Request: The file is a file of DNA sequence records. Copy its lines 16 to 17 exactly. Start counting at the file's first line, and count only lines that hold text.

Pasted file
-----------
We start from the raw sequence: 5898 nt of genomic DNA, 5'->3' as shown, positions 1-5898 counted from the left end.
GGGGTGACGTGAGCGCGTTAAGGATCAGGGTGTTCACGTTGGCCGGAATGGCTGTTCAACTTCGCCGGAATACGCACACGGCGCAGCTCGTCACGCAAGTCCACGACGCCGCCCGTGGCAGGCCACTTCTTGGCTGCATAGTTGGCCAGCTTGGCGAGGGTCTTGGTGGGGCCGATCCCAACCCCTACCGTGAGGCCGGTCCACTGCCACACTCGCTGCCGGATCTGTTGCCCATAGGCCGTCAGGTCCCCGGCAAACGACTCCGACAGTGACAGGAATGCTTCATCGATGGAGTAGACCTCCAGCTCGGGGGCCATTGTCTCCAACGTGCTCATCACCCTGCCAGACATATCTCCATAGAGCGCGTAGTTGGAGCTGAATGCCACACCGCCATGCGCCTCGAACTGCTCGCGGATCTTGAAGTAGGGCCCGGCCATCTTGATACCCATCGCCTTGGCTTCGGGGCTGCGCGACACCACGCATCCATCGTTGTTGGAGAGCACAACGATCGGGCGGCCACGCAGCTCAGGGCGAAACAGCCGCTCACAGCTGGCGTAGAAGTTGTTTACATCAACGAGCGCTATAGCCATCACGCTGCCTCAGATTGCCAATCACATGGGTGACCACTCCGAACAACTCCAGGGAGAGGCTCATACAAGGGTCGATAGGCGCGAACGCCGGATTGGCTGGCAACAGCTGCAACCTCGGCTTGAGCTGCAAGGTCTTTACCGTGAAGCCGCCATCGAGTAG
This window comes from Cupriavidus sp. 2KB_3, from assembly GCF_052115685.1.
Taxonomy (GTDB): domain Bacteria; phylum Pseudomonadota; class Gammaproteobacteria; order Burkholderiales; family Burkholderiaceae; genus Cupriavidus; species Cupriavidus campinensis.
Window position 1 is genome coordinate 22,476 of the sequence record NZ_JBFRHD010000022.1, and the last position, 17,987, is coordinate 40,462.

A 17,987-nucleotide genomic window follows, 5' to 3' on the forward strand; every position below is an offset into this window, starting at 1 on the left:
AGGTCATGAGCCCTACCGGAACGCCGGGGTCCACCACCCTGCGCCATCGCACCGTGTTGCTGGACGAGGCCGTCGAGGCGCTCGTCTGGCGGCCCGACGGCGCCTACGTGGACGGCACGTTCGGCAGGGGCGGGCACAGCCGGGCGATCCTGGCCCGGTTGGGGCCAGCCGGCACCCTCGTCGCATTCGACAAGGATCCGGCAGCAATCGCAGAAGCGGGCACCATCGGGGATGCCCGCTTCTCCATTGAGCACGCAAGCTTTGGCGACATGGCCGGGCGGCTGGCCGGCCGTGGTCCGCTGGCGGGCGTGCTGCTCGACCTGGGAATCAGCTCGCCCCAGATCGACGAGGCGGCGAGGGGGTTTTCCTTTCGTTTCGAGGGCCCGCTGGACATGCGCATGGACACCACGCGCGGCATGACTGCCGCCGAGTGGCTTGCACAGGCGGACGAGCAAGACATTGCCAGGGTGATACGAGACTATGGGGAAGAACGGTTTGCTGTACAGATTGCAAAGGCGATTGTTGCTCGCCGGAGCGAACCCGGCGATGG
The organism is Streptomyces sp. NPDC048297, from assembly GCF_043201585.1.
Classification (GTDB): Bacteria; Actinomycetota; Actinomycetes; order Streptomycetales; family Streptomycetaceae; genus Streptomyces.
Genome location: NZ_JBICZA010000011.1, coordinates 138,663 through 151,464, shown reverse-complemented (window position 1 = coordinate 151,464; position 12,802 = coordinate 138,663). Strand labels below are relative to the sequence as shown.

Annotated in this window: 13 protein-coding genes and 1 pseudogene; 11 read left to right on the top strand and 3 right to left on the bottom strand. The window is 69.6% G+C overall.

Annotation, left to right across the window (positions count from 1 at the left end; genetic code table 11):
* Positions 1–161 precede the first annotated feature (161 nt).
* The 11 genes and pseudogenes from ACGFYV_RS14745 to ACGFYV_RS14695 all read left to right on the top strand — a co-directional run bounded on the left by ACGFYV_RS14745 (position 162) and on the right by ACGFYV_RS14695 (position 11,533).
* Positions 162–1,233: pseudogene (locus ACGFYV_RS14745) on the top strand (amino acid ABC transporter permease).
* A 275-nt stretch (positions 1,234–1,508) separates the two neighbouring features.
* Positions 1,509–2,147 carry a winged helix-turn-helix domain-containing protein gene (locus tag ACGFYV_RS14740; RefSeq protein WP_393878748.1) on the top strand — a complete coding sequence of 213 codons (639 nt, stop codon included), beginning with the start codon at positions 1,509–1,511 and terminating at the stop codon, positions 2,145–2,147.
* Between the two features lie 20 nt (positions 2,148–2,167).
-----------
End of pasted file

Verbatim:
* A 275-nt stretch (positions 1,234–1,508) separates the two neighbouring features.
* Positions 1,509–2,147 carry a winged helix-turn-helix domain-containing protein gene (locus tag ACGFYV_RS14740; RefSeq protein WP_393878748.1) on the top strand — a complete coding sequence of 213 codons (639 nt, stop codon included), beginning with the start codon at positions 1,509–1,511 and terminating at the stop codon, positions 2,145–2,147.